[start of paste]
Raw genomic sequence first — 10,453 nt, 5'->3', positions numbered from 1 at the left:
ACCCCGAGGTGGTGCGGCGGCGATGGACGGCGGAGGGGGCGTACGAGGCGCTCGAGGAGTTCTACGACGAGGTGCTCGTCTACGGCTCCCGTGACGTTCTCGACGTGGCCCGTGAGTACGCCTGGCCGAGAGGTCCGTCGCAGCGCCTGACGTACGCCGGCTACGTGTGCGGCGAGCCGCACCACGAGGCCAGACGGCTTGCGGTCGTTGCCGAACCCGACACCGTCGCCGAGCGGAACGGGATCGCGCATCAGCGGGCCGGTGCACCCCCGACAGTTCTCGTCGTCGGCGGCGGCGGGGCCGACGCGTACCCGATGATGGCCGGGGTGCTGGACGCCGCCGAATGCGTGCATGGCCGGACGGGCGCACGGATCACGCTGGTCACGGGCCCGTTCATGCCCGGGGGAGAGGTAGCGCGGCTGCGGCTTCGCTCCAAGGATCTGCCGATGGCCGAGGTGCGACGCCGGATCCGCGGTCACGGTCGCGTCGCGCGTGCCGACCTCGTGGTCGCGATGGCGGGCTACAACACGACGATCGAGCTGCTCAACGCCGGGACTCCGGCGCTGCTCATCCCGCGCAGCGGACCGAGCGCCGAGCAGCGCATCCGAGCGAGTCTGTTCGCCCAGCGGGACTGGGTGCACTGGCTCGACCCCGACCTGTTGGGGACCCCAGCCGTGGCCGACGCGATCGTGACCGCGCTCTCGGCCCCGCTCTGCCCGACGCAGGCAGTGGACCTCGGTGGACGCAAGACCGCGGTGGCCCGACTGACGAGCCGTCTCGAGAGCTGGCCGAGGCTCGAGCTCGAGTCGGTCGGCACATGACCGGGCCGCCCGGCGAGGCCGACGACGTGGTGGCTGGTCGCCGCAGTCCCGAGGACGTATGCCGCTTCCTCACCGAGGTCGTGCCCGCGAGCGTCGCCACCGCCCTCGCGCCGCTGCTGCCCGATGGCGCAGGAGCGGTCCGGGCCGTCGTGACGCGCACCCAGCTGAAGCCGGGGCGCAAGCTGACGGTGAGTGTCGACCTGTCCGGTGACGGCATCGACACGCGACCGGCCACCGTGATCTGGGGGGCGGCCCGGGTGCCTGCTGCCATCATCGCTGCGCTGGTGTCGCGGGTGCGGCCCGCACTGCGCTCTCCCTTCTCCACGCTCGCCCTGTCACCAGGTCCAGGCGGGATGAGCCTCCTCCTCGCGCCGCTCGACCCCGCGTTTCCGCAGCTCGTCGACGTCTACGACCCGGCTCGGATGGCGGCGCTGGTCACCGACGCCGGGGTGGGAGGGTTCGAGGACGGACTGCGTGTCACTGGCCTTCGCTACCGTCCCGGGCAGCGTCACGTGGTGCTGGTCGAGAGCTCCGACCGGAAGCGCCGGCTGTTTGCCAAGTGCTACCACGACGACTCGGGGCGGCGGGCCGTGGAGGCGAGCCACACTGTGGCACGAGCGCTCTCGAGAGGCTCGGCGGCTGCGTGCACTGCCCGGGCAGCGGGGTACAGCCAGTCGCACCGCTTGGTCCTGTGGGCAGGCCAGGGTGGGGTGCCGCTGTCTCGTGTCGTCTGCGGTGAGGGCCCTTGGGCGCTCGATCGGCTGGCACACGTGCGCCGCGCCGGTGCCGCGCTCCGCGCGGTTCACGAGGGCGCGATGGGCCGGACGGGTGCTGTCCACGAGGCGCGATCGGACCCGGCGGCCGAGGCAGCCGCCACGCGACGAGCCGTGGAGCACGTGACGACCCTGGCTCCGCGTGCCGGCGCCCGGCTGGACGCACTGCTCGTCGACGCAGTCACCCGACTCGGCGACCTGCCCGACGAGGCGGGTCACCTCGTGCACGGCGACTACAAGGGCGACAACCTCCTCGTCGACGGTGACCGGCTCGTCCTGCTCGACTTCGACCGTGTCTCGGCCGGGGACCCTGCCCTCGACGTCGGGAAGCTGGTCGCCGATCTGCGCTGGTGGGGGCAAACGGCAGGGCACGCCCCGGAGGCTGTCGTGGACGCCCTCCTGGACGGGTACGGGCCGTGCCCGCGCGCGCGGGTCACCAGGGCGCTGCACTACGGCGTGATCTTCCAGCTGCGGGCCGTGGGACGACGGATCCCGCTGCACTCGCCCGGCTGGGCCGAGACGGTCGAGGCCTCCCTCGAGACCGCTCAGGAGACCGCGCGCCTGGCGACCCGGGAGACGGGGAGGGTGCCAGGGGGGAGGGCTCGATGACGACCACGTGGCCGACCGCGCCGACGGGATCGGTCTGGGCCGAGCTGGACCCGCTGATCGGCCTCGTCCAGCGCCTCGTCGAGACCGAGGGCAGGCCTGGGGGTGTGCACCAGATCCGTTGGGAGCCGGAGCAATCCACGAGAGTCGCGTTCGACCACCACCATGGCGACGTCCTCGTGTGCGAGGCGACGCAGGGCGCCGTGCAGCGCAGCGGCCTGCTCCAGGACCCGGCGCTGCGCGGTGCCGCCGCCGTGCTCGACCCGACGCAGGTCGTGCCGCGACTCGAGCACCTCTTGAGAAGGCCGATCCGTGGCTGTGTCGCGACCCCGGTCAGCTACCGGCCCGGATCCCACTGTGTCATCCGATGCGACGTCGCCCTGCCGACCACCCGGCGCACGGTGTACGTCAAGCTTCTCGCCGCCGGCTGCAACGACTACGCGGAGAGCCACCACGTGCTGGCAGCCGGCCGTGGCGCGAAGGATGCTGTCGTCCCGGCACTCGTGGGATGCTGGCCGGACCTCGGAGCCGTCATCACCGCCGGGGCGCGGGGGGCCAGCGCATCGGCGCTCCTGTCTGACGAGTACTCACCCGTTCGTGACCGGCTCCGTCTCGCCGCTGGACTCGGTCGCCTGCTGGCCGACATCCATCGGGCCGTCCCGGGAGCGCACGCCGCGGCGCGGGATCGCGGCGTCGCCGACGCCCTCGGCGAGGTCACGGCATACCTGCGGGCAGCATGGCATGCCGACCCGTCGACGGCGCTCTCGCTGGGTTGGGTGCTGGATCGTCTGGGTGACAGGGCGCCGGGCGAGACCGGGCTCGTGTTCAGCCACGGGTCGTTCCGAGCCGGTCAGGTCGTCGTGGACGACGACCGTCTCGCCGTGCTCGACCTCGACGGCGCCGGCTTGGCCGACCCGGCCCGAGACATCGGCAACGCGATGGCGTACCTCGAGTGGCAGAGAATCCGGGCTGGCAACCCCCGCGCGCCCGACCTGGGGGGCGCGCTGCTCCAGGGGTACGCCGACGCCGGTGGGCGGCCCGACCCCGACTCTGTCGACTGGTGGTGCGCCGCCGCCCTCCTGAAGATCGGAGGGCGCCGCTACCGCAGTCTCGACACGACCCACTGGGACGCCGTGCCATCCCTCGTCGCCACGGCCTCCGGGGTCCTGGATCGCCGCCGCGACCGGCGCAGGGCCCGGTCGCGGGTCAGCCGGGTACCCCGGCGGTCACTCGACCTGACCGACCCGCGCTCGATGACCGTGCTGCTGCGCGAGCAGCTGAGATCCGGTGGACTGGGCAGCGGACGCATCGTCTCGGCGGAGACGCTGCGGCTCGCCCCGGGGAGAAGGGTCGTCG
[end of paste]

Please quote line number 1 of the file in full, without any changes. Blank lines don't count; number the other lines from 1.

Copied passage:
Raw genomic sequence first — 10,453 nt, 5'->3', positions numbered from 1 at the left: